Treatment or Torture? Applying International Human Rights Standards to Drug Detention Centers

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Increasingly more people who use drugs are locked away in the name of drug rehabilitation without any real access to medical care or legal recourse. Drug users rarely enter such detention centers voluntarily, and even if they do, they nearly never are allowed to leave at their will.

Detention centres rely on physical abuse, shackles, solitary confinement, and other indignities to “treat” drug addiction and extract labour from the detainees. Moreover, they are often overseen by government authorities, with private business exploiting the forced labour inside. Not surprisingly, the vast majority of people quickly return to drug use once they are released from these centres.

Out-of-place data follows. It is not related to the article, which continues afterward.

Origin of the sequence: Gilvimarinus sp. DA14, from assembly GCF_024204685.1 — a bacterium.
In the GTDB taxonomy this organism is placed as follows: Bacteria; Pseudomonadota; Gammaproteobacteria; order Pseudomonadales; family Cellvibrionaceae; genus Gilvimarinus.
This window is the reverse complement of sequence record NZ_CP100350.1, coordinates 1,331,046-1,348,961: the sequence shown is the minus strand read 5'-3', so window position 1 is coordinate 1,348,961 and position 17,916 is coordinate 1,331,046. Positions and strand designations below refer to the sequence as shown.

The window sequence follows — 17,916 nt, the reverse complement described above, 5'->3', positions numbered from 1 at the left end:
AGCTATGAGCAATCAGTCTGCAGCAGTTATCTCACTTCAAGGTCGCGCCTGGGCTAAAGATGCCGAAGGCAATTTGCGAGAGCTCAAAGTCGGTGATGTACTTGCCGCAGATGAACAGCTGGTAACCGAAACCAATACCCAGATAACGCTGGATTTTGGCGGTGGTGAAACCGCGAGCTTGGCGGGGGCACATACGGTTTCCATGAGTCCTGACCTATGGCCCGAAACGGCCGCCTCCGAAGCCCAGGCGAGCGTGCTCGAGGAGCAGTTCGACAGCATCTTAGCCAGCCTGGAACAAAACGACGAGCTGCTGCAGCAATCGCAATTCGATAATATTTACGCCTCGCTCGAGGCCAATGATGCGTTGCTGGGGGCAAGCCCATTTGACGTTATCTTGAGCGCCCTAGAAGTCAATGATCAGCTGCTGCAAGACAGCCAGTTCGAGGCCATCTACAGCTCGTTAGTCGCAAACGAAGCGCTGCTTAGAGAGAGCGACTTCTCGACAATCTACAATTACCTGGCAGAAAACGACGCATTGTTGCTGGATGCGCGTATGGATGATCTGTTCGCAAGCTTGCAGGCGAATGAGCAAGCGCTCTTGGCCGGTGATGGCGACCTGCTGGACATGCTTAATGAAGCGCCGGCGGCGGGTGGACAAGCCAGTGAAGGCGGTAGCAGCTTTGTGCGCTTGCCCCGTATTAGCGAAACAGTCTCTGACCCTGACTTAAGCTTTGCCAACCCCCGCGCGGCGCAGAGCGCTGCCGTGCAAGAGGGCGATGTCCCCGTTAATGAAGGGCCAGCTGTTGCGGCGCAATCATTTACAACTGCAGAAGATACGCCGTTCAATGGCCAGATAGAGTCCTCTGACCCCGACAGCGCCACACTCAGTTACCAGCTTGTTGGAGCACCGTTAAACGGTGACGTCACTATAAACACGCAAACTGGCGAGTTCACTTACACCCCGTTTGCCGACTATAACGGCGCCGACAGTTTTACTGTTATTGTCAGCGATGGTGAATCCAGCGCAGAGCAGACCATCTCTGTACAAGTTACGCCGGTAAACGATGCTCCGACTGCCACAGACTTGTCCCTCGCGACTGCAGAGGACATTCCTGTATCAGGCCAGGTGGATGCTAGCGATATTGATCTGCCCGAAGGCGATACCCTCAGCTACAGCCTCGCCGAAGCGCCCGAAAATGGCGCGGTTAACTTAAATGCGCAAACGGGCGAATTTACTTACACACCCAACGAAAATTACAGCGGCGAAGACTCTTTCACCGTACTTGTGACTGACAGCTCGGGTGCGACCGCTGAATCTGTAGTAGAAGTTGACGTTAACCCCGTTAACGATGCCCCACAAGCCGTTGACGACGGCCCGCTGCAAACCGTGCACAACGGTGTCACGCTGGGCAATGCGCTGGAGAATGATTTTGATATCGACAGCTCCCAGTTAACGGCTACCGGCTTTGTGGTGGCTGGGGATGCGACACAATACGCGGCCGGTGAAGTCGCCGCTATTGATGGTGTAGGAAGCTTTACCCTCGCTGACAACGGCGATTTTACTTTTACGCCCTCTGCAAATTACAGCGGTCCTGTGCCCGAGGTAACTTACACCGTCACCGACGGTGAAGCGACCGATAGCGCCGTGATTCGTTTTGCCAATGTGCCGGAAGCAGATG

This report — part of the Open Society Foundations' Campaign to Stop Torture in Health Care — makes the case that abuses in these facilities constitute torture or cruel, degrading, and inhuman treatment. The comprehensive analysis relies on frameworks to suggest governments must take action to close these facilities or risk not meeting their international obligations.

Contributing Organization:
HIV Legal Network
Contact person:
Terry Gould
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Record last updated:
Fri, 15/08/2014 - 12:41